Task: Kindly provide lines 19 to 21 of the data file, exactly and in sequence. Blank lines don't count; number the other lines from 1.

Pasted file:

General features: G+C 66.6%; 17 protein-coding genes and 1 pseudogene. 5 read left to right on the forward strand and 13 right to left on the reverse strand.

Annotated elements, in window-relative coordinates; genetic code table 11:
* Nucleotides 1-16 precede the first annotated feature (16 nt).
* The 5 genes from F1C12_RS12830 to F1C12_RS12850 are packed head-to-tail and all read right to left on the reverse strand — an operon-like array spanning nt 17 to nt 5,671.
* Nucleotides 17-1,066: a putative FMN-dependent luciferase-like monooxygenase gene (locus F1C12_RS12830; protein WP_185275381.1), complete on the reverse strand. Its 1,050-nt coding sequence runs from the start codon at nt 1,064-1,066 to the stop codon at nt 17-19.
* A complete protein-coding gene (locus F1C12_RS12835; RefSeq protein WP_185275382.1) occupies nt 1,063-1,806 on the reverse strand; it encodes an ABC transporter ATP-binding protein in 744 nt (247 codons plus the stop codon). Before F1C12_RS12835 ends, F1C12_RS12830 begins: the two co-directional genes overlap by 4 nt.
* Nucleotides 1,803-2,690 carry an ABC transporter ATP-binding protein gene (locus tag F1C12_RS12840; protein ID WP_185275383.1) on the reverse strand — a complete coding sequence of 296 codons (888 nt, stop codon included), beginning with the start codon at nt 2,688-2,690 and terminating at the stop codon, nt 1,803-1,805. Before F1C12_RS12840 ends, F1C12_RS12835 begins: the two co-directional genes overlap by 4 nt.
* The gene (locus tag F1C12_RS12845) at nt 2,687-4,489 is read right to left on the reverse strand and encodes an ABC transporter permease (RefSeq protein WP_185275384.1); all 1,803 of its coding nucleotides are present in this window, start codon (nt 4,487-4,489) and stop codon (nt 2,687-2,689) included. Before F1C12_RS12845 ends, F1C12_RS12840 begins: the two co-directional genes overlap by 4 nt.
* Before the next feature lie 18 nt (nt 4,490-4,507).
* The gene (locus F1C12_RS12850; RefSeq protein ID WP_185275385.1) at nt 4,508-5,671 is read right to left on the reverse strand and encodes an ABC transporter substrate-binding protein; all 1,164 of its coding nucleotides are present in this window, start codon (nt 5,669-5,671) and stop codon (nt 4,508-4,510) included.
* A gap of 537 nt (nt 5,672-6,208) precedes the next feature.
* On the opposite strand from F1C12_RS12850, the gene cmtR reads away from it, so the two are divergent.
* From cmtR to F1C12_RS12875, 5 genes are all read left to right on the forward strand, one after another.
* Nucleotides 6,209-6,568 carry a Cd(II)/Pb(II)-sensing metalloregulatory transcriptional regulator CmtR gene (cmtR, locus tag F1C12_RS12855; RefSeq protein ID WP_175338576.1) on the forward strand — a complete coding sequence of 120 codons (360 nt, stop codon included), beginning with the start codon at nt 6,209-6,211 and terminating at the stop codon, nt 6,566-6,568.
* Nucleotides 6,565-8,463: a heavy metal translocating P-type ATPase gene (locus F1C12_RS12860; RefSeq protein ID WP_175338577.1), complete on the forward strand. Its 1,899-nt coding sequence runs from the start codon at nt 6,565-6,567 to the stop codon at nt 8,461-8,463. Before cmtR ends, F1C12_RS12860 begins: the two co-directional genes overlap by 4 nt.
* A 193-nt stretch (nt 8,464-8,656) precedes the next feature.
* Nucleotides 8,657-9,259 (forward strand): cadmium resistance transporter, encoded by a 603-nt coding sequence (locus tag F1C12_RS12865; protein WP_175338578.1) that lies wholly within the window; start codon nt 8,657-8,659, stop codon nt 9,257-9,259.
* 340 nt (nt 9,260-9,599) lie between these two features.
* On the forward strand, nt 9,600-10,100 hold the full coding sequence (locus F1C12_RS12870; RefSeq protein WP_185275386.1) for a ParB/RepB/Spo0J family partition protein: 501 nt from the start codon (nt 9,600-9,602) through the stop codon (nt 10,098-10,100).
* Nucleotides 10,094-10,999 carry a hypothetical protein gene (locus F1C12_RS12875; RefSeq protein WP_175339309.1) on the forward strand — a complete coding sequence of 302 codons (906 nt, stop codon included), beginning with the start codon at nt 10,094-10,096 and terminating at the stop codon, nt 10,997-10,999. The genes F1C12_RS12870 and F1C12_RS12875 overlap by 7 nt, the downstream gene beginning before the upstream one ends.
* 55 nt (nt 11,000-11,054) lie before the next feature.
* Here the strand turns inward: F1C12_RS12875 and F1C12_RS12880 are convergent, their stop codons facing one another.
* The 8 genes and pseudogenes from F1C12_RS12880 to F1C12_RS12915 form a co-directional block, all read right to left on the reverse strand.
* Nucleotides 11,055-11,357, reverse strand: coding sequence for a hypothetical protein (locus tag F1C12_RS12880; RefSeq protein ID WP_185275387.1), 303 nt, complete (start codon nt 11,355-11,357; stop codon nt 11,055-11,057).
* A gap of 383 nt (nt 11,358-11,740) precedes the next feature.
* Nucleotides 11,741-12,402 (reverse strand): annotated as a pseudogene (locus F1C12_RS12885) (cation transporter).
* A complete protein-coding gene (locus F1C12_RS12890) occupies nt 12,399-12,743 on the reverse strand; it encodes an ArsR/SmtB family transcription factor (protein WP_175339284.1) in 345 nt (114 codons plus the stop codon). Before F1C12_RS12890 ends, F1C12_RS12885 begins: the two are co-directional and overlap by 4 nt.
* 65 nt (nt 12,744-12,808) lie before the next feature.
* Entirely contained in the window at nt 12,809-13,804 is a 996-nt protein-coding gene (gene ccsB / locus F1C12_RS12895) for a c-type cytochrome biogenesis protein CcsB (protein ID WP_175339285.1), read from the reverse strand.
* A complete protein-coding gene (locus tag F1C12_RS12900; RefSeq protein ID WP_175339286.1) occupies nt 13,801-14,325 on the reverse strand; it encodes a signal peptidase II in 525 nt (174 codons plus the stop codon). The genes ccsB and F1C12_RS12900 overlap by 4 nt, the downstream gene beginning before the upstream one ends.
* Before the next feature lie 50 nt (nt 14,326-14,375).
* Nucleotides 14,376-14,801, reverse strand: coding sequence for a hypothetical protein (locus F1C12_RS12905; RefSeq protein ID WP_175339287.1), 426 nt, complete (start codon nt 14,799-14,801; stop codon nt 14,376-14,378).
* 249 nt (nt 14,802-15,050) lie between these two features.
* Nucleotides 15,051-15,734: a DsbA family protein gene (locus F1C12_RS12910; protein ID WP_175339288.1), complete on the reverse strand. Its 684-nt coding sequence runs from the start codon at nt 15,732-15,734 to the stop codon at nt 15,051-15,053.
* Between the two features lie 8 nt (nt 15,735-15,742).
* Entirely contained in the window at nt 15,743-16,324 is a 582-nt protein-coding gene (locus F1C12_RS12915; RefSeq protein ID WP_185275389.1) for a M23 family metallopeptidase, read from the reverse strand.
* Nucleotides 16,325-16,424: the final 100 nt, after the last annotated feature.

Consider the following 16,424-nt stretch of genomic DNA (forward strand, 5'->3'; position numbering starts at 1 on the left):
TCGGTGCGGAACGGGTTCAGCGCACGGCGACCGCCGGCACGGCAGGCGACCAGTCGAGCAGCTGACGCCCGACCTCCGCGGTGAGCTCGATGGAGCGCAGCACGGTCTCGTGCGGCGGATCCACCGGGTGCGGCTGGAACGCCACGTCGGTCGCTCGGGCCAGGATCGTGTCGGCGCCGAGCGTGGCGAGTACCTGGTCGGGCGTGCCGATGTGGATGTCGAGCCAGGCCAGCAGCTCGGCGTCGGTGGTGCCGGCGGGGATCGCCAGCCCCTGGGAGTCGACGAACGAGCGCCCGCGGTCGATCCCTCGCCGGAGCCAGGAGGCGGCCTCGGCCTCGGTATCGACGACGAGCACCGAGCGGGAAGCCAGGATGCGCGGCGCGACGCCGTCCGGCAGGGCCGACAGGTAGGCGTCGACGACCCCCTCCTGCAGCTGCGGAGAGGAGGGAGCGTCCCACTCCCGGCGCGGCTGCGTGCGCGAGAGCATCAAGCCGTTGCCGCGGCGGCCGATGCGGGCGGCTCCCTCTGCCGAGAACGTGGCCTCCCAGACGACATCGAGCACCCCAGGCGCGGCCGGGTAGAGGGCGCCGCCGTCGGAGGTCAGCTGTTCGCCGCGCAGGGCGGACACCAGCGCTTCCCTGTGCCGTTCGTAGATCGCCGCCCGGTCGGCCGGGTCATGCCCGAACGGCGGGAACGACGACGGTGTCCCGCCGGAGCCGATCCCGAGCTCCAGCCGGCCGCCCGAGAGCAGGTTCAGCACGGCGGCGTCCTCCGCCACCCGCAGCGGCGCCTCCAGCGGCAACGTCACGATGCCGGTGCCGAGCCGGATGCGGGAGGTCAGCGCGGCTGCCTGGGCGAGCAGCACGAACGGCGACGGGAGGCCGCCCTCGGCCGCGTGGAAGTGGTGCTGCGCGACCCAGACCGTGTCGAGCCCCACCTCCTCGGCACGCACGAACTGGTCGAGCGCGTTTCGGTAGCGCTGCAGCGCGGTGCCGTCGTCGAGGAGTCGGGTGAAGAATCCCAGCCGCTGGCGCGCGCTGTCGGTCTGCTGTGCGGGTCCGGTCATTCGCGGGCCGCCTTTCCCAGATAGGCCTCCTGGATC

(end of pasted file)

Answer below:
* On the forward strand, nt 9,600-10,100 hold the full coding sequence (locus F1C12_RS12870; RefSeq protein WP_185275386.1) for a ParB/RepB/Spo0J family partition protein: 501 nt from the start codon (nt 9,600-9,602) through the stop codon (nt 10,098-10,100).
* Nucleotides 10,094-10,999 carry a hypothetical protein gene (locus F1C12_RS12875; RefSeq protein WP_175339309.1) on the forward strand — a complete coding sequence of 302 codons (906 nt, stop codon included), beginning with the start codon at nt 10,094-10,096 and terminating at the stop codon, nt 10,997-10,999. The genes F1C12_RS12870 and F1C12_RS12875 overlap by 7 nt, the downstream gene beginning before the upstream one ends.
* 55 nt (nt 11,000-11,054) lie before the next feature.